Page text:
Cable-Stayed Bridge Model: Again, this is quite an elaborate model choice, but offers a good chance to play with the ideal length of the cables descending from the tower tops. What do you think would happen if a bridge of this type were made with asymmetrical cable sizes between the two towers?
Truss Bridge Designs
There are a number of different styles of truss bridges in use. You can make truss bridges more easily using popsicle sticks than using playing cards; just have wood glue available.
Viewed from the side, a truss looks like a trapezoid – a rectangle with symmetrically sloping ends rather than parallel ones. The parts of this four-sided frame are the top and bottom chords and the ends are called posts. The inside pieces of the truss are called members.
- Warren: This model uses members that form equilateral triangles, but there are no vertical members.
- Pratt: This variety has a series of skinny rectangles containing inward-leaning members to form triangle pairs in the individual units.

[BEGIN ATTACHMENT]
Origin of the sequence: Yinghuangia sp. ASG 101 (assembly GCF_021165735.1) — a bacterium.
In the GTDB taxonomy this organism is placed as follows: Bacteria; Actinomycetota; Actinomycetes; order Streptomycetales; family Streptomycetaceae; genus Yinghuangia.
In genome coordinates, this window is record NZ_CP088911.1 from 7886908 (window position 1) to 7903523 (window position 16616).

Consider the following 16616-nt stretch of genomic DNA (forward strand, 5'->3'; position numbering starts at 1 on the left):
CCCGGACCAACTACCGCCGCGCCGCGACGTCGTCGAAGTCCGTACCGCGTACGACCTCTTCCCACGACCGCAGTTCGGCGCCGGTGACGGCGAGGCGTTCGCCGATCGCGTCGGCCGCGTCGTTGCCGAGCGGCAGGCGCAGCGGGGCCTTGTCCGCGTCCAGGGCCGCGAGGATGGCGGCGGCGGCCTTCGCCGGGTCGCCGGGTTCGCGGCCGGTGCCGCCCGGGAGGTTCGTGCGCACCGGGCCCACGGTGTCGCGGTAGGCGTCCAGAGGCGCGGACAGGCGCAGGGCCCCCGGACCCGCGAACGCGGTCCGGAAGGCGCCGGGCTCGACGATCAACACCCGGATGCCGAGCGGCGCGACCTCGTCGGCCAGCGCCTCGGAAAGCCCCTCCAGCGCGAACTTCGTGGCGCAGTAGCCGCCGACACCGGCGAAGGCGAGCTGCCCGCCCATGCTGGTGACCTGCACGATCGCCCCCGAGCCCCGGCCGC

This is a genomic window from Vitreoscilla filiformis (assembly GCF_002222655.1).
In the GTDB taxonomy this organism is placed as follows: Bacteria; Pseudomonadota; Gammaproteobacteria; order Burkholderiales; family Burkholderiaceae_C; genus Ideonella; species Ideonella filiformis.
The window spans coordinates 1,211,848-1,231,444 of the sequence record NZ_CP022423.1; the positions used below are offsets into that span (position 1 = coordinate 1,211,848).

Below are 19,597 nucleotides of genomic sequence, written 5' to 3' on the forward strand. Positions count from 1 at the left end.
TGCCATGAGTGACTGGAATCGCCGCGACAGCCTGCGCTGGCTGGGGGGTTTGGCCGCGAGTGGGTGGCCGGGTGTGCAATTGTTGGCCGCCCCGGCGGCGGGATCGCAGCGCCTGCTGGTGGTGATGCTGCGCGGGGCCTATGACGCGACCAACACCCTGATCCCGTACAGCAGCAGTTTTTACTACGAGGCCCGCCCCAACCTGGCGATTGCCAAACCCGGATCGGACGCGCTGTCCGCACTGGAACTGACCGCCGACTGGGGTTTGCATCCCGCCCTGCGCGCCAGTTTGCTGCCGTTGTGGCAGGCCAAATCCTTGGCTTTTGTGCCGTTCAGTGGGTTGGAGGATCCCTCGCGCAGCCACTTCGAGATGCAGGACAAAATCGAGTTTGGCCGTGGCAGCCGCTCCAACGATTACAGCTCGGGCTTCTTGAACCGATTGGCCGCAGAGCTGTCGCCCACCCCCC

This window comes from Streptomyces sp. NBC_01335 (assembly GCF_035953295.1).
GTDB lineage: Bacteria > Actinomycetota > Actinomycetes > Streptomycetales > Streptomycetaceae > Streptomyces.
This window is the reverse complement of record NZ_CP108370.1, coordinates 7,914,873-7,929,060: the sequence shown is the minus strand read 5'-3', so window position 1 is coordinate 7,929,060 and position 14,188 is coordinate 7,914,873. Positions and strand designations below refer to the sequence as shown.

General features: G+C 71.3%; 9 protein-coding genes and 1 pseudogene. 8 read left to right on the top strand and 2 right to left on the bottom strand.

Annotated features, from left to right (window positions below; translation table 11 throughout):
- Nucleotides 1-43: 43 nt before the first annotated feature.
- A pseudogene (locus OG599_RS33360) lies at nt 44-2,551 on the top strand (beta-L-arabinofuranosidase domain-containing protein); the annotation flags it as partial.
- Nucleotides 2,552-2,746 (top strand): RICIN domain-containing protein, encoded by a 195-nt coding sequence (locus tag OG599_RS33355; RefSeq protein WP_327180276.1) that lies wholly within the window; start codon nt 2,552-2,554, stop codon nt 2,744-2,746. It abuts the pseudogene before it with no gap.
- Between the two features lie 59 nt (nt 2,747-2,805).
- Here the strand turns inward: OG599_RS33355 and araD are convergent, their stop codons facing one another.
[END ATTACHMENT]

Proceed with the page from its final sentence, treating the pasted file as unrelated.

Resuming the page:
- Howe: This is very similar to the Pratt, but in the middle, the "leaning" members meet at the top chord instead of at the bottom chord. It is better than the Pratt in terms of handling compression, all else being the same, but costlier.
- K truss: As its name suggests, this complex truss design includes units in the shape of the letter K and its mirror image.
Which truss bridge is the strongest? That depends on materials and other factors beside basic design, in the same way some bicyclists can travel faster than a poor driver in a bum automobile. But either way, a lot of strong work has gone into all of these bridges and their designs over time.
- West Kentucky Community and Technical College: Model Truss Bridge Design
- ScienceProjects.org: Designing a Strong Bridge
- National Building Museum: Bridge Basics
- Scientific American: Popsicle Stick Trusses: What Shape Is Strongest?
- U.S. Bureau of Reclamation: Design and Build Your Model Bridge
- Garrett's Bridges: Truss Design
About the Author
Kevin Beck holds a bachelor's degree in physics with minors in math and chemistry from the University of Vermont. Formerly with ScienceBlogs.com and the editor of "Run Strong," he has written for Runner's World, Men's Fitness, Competitor, and a variety of other publications. More about Kevin and links to his professional work can be found at www.kemibe.com.